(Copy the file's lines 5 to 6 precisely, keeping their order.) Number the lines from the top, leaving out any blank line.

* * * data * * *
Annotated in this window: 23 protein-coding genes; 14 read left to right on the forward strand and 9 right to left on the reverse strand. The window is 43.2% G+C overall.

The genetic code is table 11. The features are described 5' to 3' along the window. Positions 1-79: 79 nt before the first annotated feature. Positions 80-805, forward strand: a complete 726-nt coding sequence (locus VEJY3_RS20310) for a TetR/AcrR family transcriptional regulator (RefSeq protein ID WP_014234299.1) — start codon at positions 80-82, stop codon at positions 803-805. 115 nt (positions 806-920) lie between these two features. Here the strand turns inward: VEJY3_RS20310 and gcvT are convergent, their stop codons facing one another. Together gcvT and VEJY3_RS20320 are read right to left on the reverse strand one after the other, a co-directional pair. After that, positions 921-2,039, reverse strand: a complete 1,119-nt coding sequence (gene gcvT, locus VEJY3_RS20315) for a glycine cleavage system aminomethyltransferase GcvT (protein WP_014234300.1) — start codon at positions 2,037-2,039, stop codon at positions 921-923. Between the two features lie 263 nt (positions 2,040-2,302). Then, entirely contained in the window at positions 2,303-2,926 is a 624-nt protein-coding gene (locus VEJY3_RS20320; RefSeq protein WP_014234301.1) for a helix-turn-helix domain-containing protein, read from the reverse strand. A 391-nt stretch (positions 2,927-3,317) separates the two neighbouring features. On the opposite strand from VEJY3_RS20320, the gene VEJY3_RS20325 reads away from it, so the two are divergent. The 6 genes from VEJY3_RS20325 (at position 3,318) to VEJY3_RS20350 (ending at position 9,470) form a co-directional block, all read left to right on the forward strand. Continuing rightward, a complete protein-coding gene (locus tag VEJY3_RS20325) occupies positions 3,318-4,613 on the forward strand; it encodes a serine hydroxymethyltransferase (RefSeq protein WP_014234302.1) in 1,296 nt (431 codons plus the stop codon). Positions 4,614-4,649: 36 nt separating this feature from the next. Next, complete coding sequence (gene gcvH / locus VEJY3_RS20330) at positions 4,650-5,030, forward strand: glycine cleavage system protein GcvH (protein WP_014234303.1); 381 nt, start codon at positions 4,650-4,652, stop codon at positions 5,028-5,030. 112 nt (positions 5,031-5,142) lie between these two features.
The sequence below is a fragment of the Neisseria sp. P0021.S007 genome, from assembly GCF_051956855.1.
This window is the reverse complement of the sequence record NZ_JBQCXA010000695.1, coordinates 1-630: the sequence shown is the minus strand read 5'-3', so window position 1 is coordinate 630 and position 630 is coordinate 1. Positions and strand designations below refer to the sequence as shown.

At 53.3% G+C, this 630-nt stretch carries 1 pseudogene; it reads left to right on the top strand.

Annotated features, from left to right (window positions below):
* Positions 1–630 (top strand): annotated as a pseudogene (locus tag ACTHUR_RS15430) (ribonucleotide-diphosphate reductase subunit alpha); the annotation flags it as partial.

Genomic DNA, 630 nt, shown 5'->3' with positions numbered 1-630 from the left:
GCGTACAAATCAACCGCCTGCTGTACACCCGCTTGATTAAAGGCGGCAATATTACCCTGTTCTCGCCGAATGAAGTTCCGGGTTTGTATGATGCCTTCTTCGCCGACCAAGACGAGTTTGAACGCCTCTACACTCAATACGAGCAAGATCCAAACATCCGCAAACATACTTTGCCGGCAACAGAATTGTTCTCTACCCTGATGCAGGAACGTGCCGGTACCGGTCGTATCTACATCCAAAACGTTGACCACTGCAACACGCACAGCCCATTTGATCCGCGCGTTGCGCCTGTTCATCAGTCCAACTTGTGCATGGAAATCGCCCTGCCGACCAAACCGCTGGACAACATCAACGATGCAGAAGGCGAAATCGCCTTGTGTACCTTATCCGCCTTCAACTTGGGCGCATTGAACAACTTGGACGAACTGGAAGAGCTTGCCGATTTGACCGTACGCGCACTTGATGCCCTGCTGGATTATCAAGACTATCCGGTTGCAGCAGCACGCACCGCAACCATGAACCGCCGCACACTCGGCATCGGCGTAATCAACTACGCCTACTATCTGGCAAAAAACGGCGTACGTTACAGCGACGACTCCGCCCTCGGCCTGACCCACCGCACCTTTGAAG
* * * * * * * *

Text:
At 53.3% G+C, this 630-nt stretch carries 1 pseudogene; it reads left to right on the top strand.

Annotated features, from left to right (window positions below):